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Lackluster world economies hampering U.S. export growth

At the same time, U.S. ag exports totaled $53.3 billion in 2002, up less than $1 billion from the $52.7 billion posted in 2001. For fiscal year 2003, exports are expected to rise by $3.7 billion.

Most of the growth, according to Carol Whitton, coordinator for the Economic Research Service, and Ernest Carter, coordinator for the Foreign Agricultural Service, most of the year-to-year growth in export value is expected to come from shipments of corn and soybeans, with “modest gains” in wheat and meat.

Since November, prospects for corn exports have been reduced because of increased foreign competition, particularly from Argentina and China. The stronger forecast for soybeans reflects a large increase in demand from China, particularly for beans to be crushed for oil.

The forecast U.S. agricultural surplus is $14 billion, the largest since fiscal year 1998.

The U.S. and world economies “continue to be plagued by uncertainty,” the analysts note, and this country’s Gross Domestic Product is expected to be unchanged in 2003. World growth, however, is projected to rise by over 2 percent, compared to 1.6 percent in 2002.

“Until some of the uncertainty can be resolved, growth in the world and the U.S. is likely to continue lackluster,” they say.

Economic growth in all developing countries is expected to increase more than 4 percent this year, and in Asian developing countries by more than 5 percent. Growth rates in China and India are forecast at more than 7 percent and near 6 percent, respectively.

“Serious problems” persist in Latin America and Argentina, the latter in its fifth year of recession, with a 75 percent depreciation of its currency against the U.S. dollar since Jan. 2002.

While the dollar remains “relatively strong,” it has depreciated against some currencies, chiefly the European Community’s Euro and the Japanese Yen. But, “no precipitous drop in the dollar is expected; rather, a slow decline over the rest of the year and into 2004 is likely against some currencies. With some decrease in the dollar, U.S. agricultural exports are expected to become more competitive in world markets.”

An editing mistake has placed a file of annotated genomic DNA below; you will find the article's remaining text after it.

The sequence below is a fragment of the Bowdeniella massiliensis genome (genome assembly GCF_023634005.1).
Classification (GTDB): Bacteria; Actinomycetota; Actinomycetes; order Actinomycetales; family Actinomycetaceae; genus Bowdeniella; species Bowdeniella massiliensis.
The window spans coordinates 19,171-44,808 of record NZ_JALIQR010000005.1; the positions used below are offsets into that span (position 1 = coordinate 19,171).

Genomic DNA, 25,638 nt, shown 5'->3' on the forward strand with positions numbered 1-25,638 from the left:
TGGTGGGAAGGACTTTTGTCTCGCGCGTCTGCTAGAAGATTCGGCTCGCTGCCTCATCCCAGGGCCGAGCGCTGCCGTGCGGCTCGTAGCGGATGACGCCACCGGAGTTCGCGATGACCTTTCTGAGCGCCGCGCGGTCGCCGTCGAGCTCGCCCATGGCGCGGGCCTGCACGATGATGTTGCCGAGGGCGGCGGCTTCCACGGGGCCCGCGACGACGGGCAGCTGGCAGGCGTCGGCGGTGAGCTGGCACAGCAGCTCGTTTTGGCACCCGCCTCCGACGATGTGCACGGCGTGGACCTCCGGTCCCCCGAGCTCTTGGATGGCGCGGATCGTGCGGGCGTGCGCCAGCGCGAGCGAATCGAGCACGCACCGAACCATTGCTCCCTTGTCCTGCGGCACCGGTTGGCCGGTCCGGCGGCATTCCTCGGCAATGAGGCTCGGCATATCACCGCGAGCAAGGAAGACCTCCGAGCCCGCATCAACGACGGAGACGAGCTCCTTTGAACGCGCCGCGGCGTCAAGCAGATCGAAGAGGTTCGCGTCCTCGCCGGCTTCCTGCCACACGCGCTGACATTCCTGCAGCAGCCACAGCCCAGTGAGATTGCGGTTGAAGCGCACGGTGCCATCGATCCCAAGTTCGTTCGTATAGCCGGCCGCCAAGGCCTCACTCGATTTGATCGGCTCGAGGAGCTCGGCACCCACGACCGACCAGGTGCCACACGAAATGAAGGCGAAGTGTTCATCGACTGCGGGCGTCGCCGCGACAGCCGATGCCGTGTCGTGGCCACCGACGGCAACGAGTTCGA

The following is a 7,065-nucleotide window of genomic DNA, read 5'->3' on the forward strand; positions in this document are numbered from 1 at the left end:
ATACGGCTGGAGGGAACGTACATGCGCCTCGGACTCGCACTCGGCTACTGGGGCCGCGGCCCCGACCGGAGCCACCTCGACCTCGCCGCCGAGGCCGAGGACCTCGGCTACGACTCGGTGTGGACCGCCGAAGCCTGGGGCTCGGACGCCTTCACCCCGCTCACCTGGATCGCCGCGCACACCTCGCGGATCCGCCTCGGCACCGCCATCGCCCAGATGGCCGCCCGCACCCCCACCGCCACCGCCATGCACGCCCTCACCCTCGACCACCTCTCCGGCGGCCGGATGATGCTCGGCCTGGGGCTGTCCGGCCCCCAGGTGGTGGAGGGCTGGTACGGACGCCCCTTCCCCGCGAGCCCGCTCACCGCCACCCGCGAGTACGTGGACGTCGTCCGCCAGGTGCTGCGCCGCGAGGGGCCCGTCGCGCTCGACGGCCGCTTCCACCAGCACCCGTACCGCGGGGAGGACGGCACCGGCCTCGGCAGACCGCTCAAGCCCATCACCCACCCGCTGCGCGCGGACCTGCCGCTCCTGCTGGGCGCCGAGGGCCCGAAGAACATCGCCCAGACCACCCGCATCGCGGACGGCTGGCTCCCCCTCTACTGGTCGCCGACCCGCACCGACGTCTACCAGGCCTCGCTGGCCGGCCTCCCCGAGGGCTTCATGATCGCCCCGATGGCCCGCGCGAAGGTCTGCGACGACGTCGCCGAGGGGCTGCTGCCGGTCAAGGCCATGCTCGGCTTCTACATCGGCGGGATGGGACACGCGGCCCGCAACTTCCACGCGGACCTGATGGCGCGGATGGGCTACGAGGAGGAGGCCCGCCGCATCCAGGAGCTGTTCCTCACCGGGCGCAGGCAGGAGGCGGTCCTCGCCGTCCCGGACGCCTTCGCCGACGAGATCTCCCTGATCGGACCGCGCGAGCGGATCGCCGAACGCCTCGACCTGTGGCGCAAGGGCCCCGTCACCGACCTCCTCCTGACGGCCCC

Looking at specific forecasts:

  • Grain and feed exports are pegged at $16.1 billion, with reductions for wheat and feed grains partially offset by gains for value-added products.
  • Coarse grain exports are expected to be down 4.2 million tons to 52.6 million, valued at $6.2 billion. A weaker outlook for corn is due to continued strong competition from China, better prospects for South American crops, and large global supplies of feed quality wheat. Compared to 2002, little change is expected in corn export volume, but average prices will be higher. The sharply lower sorghum crop will reduce export volume.
  • Rice exports will be a record 3.8 million tons, but weaker average unit prices will leave the value virtually unchanged. The large U.S. crop and resulting lower prices support increased export volume, and global demand for rice remains strong.
  • Oilseeds and products are projected to be up, but lower average unit prices will limit value to about $6 billion. Continued strong sales to China and other countries support the gains, but increased competition from South American growers is eroding the U.S. share of global trade, estimated at 35 percent for the 2002/03 marketing year. Soybean shipments are forecast to remain below last year’s record, but higher average unit values will bring somewhat higher total value.
  • The outlook for livestock, poultry, and dairy product exports remains unchanged at a record $12.4 billion, with beef/pork/poultry contributing most of the increase in value.
  • Also unchanged is the outlook for horticultural product exports, including fresh and processed fruits, at a record $11.3 billion. Continued economic weakness in Japan, a relatively strong dollar, ongoing trade disputes with Mexico, and growing competition from China are among key factors restraining even greater export expansion for these products. The outlook for fresh and processed vegetables is for $3.1 billion, and remains positive for tree nuts.
Growth in imports by the U.S. is largely in horticultural products, chiefly wine and malt beverages, fruits, and vegetables.

Despite moderate economic growth in the U.S., the dollar is expected to remain strong with respect to currencies of many importing countries; “thus, the foreign purchasing power of U.S. consumers will stay high. But, prospects for oil supply disruption may result in even higher energy prices, the immediate effect of which would likely be to reduce consumers’ appetite for imports, especially high value products.”


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